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Health Care, Disease Control, Crime and Safety in Lebanon

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With the ravages of a long civil war (1975-1990) and the utter devastation of the Israeli occupation (1978-1990), Lebanon’s health care system inevitably remains fragmented and weak. According to the research of World Health Organization (WHO) and Lebanon National Health Accounts, the health care system of Lebanon is mostly placed in the hands of private health care institutions. In the year 2000, almost 99% of hospital beds are in the private sector.

According to the same research, the proportion of budget allocated by the government to health care is only 6.5%. 80.06% come from private sources, 17.98% from public sources, and 1.96% from international donors. This kind of proportional distribution is a reflection of how the health care system is mostly dependent on the private sector for services and how inadequate the supply side controls are.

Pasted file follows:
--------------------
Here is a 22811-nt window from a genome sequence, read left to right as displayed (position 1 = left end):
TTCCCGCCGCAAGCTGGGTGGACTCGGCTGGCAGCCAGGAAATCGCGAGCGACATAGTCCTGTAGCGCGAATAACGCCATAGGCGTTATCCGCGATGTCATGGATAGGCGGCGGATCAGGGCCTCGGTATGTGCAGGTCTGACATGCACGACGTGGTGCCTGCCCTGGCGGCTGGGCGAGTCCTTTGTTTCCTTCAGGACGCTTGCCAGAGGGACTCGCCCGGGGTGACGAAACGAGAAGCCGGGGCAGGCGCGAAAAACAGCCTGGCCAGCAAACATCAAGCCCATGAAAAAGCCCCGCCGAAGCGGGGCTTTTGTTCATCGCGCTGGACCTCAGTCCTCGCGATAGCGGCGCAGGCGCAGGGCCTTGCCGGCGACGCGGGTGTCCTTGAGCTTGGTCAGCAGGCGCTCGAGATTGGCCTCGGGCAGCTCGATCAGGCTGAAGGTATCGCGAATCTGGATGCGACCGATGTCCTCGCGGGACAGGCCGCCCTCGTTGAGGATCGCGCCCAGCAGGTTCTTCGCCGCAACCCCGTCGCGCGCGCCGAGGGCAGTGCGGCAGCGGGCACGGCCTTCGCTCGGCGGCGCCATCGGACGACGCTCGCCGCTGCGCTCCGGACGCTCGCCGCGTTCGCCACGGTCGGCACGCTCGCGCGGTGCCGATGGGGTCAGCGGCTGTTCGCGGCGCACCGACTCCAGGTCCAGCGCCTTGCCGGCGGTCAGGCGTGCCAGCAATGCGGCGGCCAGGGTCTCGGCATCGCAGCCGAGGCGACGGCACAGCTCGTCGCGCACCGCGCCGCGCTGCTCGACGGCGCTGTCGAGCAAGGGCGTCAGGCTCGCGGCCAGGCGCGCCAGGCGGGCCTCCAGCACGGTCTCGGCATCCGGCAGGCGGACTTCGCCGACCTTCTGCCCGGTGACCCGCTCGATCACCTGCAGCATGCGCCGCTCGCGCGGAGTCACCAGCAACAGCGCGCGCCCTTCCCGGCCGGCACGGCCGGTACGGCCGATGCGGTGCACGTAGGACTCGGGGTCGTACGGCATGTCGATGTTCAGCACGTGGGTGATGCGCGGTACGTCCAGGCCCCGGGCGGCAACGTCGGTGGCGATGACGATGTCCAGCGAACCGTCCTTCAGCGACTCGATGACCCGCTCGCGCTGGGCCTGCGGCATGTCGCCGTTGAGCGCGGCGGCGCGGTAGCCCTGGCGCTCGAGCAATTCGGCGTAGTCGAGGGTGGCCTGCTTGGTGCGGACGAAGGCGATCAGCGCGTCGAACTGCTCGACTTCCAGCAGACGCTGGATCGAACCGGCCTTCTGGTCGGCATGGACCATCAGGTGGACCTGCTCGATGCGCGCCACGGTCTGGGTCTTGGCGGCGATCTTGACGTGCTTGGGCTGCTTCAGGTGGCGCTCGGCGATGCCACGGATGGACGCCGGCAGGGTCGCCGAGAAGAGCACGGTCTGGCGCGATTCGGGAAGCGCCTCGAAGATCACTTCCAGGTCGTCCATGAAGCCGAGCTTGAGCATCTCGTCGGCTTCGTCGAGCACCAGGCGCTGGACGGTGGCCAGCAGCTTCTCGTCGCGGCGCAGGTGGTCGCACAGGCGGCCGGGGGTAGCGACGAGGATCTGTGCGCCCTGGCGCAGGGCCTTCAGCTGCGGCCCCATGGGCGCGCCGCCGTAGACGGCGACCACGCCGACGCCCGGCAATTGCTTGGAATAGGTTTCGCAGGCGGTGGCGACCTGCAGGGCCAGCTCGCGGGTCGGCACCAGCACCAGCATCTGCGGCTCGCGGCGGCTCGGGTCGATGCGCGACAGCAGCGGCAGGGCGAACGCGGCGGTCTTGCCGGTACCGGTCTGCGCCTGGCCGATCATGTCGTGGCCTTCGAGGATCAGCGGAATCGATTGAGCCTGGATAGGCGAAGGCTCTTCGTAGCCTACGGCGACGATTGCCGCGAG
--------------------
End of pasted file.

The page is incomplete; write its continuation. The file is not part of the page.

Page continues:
In terms of health insurance, only a portion of the population, approximately 45.6% were able to secure themselves with an insurance of some kind (public or private). For those who are not covered by any insurance plan, the Ministry of Health tries its best to help individuals on their hospitalization costs. The coverage of their financial assistance is independent of the individual’s income and asset status. The Ministry also covers narrow specialties such as chemotherapy, dialysis, and open heart surgery. However, in recent times, the Ministry has been incurring deficits that resulted to either a delay in the reimbursements or the reduction of the coverage that they provide to the individuals that badly need their services.

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